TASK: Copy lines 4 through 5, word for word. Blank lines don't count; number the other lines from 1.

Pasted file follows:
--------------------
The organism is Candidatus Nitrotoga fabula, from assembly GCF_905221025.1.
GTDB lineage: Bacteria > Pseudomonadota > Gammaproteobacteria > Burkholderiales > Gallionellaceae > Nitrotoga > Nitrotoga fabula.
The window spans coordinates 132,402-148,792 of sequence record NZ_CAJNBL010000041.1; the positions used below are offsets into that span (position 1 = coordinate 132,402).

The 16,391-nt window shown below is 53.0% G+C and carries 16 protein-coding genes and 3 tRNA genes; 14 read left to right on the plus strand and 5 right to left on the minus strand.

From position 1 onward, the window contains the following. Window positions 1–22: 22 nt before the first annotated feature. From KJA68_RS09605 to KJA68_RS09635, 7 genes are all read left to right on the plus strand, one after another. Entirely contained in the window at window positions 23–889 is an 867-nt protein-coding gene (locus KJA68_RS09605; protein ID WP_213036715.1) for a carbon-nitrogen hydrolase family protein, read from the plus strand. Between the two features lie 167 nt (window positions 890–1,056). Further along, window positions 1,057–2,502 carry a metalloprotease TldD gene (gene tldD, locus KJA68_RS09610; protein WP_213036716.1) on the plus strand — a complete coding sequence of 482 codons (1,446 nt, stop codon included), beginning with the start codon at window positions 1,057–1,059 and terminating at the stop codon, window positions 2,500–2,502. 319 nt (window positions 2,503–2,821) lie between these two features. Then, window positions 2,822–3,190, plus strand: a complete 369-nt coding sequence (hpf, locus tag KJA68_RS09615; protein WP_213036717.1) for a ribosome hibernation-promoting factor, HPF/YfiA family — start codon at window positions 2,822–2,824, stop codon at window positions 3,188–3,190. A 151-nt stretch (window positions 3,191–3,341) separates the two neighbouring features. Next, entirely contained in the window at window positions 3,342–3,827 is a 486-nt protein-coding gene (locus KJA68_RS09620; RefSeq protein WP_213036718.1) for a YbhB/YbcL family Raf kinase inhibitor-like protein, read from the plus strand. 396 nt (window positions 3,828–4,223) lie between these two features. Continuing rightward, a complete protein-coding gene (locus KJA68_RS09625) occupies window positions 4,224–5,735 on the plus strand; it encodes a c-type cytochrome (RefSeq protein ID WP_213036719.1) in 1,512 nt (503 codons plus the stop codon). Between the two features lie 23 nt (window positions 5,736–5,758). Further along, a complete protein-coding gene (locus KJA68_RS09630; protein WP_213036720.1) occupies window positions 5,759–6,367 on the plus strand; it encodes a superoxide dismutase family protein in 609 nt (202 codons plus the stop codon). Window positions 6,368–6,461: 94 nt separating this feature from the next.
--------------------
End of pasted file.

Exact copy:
The 16,391-nt window shown below is 53.0% G+C and carries 16 protein-coding genes and 3 tRNA genes; 14 read left to right on the plus strand and 5 right to left on the minus strand.

From position 1 onward, the window contains the following. Window positions 1–22: 22 nt before the first annotated feature. From KJA68_RS09605 to KJA68_RS09635, 7 genes are all read left to right on the plus strand, one after another. Entirely contained in the window at window positions 23–889 is an 867-nt protein-coding gene (locus KJA68_RS09605; protein ID WP_213036715.1) for a carbon-nitrogen hydrolase family protein, read from the plus strand. Between the two features lie 167 nt (window positions 890–1,056). Further along, window positions 1,057–2,502 carry a metalloprotease TldD gene (gene tldD, locus KJA68_RS09610; protein WP_213036716.1) on the plus strand — a complete coding sequence of 482 codons (1,446 nt, stop codon included), beginning with the start codon at window positions 1,057–1,059 and terminating at the stop codon, window positions 2,500–2,502. 319 nt (window positions 2,503–2,821) lie between these two features. Then, window positions 2,822–3,190, plus strand: a complete 369-nt coding sequence (hpf, locus tag KJA68_RS09615; protein WP_213036717.1) for a ribosome hibernation-promoting factor, HPF/YfiA family — start codon at window positions 2,822–2,824, stop codon at window positions 3,188–3,190. A 151-nt stretch (window positions 3,191–3,341) separates the two neighbouring features. Next, entirely contained in the window at window positions 3,342–3,827 is a 486-nt protein-coding gene (locus KJA68_RS09620; RefSeq protein WP_213036718.1) for a YbhB/YbcL family Raf kinase inhibitor-like protein, read from the plus strand. 396 nt (window positions 3,828–4,223) lie between these two features. Continuing rightward, a complete protein-coding gene (locus KJA68_RS09625) occupies window positions 4,224–5,735 on the plus strand; it encodes a c-type cytochrome (RefSeq protein ID WP_213036719.1) in 1,512 nt (503 codons plus the stop codon). Between the two features lie 23 nt (window positions 5,736–5,758). Further along, a complete protein-coding gene (locus KJA68_RS09630; protein WP_213036720.1) occupies window positions 5,759–6,367 on the plus strand; it encodes a superoxide dismutase family protein in 609 nt (202 codons plus the stop codon). Window positions 6,368–6,461: 94 nt separating this feature from the next.